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Judges 11:13

ESV And the king of the Ammonites answered the messengers of Jephthah, “Because Israel on coming up from Egypt took away my land, from the Arnon to the Jabbok and to the Jordan; now therefore restore it peaceably.”
NIV The king of the Ammonites answered Jephthah's messengers, 'When Israel came up out of Egypt, they took away my land from the Arnon to the Jabbok, all the way to the Jordan. Now give it back peaceably.'
NASB And the king of the sons of Ammon said to the messengers of Jephthah, 'It is because Israel took my land when they came up from Egypt, from the Arnon as far as the Jabbok and the Jordan; so return them peaceably now.'
CSB The king of the Ammonites said to Jephthah's messengers, "When Israel came from Egypt, they seized my land from the Arnon to the Jabbok and the Jordan. Now restore it peaceably."
NLT The king of Ammon answered Jephthah’s messengers, 'When the Israelites came out of Egypt, they stole my land from the Arnon River to the Jabbok River and all the way to the Jordan. Now then, give back the land peaceably.'
KJV And the king of the children of Ammon answered unto the messengers of Jephthah, Because Israel took away my land, when they came up out of Egypt, from Arnon even unto Jabbok, and unto Jordan: now therefore restore those lands again peaceably.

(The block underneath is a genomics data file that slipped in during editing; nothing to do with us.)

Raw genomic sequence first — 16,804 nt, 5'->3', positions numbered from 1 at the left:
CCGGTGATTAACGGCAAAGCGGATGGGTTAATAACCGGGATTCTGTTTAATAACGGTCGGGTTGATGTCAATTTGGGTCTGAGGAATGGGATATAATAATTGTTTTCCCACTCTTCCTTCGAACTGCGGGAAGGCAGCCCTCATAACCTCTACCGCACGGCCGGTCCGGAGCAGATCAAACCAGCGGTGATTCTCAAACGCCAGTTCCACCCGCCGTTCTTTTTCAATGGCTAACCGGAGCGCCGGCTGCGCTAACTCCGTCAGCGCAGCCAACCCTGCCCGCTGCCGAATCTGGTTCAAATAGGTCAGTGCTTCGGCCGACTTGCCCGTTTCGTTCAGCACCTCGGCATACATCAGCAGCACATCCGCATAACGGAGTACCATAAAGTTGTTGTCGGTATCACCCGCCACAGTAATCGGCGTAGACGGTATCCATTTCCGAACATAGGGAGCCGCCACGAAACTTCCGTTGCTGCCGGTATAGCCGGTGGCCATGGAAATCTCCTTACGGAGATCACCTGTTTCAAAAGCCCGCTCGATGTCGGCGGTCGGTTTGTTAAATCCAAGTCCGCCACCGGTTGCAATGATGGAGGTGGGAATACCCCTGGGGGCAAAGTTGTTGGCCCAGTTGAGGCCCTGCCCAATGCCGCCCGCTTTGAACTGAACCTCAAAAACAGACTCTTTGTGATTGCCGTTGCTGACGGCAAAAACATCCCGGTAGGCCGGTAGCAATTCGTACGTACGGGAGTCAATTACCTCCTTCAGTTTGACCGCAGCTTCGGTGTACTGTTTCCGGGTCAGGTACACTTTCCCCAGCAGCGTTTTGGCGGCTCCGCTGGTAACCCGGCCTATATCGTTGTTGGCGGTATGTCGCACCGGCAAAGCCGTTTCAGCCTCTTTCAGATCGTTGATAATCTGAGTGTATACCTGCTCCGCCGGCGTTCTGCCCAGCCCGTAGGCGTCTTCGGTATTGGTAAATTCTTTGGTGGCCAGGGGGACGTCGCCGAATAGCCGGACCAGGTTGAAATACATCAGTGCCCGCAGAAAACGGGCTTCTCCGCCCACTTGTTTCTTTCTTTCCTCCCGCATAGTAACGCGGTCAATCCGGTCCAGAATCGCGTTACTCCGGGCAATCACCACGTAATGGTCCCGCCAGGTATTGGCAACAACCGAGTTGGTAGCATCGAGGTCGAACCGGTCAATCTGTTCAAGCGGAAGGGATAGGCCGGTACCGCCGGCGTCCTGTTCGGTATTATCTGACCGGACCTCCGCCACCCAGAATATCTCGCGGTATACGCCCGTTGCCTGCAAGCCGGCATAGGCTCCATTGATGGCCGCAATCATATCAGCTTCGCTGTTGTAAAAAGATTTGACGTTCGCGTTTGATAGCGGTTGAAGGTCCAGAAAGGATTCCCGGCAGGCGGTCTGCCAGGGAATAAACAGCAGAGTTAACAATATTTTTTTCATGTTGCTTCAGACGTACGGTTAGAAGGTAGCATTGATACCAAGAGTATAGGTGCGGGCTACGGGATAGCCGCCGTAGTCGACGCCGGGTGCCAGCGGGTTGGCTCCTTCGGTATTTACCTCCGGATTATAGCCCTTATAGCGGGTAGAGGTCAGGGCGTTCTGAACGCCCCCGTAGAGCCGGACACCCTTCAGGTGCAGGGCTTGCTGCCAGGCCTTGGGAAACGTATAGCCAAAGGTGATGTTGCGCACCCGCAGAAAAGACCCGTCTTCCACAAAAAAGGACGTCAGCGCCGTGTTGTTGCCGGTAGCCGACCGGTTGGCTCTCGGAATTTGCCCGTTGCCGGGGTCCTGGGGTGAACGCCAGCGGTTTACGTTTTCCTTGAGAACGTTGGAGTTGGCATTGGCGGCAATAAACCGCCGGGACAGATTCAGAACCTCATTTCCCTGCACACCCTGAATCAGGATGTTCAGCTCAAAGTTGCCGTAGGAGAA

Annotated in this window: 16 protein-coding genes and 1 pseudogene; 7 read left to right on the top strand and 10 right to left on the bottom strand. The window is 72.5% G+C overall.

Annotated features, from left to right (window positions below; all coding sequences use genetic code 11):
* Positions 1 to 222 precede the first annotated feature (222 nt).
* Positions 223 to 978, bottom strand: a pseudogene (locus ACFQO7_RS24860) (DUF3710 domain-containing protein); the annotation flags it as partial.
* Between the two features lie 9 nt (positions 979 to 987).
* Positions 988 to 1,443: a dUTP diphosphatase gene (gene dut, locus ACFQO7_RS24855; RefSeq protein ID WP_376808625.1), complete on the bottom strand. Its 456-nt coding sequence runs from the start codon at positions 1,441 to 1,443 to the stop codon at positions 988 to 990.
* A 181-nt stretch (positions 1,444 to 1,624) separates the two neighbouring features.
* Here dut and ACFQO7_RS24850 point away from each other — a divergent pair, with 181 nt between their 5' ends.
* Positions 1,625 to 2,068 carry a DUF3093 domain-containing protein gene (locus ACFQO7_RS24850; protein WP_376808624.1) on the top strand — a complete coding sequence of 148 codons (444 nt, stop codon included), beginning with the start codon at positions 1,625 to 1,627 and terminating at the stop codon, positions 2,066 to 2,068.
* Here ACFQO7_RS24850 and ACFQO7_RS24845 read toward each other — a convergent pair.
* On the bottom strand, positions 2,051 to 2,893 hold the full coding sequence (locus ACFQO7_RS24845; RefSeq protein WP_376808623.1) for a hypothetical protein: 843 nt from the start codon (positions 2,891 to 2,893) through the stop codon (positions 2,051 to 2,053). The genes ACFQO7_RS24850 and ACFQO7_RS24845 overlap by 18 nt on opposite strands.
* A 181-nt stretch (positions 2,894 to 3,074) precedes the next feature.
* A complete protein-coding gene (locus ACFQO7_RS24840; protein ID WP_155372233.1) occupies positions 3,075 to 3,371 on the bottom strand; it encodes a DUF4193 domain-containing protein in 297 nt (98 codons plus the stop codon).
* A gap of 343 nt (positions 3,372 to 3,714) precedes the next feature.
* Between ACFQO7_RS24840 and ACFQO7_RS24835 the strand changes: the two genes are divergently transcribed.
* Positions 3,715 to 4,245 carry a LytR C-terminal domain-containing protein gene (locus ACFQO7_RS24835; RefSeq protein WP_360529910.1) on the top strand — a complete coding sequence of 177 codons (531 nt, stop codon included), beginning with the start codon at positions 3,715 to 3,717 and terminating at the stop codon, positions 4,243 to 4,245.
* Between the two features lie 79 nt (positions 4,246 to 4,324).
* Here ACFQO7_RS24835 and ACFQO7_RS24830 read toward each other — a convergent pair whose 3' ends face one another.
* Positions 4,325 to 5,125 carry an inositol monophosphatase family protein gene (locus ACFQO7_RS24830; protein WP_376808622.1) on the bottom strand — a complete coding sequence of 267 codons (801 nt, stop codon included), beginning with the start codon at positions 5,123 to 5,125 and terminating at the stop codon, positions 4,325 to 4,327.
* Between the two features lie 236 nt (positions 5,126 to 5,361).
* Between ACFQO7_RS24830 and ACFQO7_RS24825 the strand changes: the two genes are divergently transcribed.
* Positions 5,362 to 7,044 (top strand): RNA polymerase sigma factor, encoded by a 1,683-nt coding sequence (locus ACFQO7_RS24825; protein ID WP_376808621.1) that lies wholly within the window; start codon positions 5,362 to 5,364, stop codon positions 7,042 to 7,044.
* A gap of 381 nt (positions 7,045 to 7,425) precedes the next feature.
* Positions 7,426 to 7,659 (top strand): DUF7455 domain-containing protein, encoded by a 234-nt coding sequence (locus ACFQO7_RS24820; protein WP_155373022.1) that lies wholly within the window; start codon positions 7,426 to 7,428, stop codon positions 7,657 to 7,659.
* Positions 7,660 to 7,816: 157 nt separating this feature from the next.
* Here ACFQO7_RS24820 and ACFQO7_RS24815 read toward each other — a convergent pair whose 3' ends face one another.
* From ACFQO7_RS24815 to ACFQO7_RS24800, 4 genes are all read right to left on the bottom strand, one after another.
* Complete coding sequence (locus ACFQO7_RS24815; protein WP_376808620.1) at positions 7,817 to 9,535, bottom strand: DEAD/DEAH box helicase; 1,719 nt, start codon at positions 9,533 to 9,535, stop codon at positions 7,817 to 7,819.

What does Judges 11:13 mean?

The army of the Ammonites is mounted for war against the Israelite people of the region of Gilead (Judges 10:17–18; 11:11). Bordered to the west by the Jordan River, Gilead's territory includes all the land south of the Jabbok River and north of the Arnon River (Deuteronomy 3:16). The territory controlled by Ammon, farther to the east, does not have such defined borders.

Newly appointed as leader of the people of Gilead, Jephthah has sent a message to the king of Ammon. He wants to know why the Ammonites are trying to take their land. In response, the king of Ammon claims the people of Israel took the land from them when they came out of Egypt. He is describing a time after the exodus, when Moses was leading God's people toward the Promised Land (Exodus 12:50–51). During that time, Moses and Israel successfully defeated the inhabitants of the region known as Gilead and took possession of the land (Numbers 21:24–26).

To hear it told by the king of Ammon, this justifies his war against the people of Gilead. He claims he is taking back what originally belonged to this people some 300 years earlier. If Jephthah will just give the land back, the king of Ammon implies, this entire nasty business can all be over. As Jephthah will point out, however, this land never belonged to the Ammonites in the first place (Judges 11:14–15).
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